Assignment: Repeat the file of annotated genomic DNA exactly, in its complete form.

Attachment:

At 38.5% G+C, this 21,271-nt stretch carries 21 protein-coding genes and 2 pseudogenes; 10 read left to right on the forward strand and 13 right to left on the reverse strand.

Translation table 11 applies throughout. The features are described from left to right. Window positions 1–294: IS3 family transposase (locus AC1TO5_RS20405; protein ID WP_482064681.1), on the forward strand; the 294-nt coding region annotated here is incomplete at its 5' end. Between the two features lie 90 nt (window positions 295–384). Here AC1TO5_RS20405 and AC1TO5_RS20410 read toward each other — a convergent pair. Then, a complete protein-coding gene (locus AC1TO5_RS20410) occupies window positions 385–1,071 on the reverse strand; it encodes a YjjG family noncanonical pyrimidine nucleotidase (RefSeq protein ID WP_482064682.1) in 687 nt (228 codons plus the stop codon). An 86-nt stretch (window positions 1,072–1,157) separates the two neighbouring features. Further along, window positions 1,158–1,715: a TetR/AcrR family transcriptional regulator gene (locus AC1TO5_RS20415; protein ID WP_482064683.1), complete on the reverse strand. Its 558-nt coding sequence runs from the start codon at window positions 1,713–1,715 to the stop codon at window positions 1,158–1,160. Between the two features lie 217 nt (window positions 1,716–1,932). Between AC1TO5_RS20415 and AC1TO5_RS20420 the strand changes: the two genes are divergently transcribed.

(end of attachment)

At 38.5% G+C, this 21,271-nt stretch carries 21 protein-coding genes and 2 pseudogenes; 10 read left to right on the forward strand and 13 right to left on the reverse strand.

Translation table 11 applies throughout. The features are described from left to right. Window positions 1–294: IS3 family transposase (locus AC1TO5_RS20405; protein ID WP_482064681.1), on the forward strand; the 294-nt coding region annotated here is incomplete at its 5' end. Between the two features lie 90 nt (window positions 295–384). Here AC1TO5_RS20405 and AC1TO5_RS20410 read toward each other — a convergent pair. Then, a complete protein-coding gene (locus AC1TO5_RS20410) occupies window positions 385–1,071 on the reverse strand; it encodes a YjjG family noncanonical pyrimidine nucleotidase (RefSeq protein ID WP_482064682.1) in 687 nt (228 codons plus the stop codon). An 86-nt stretch (window positions 1,072–1,157) separates the two neighbouring features. Further along, window positions 1,158–1,715: a TetR/AcrR family transcriptional regulator gene (locus AC1TO5_RS20415; protein ID WP_482064683.1), complete on the reverse strand. Its 558-nt coding sequence runs from the start codon at window positions 1,713–1,715 to the stop codon at window positions 1,158–1,160. Between the two features lie 217 nt (window positions 1,716–1,932). Between AC1TO5_RS20415 and AC1TO5_RS20420 the strand changes: the two genes are divergently transcribed.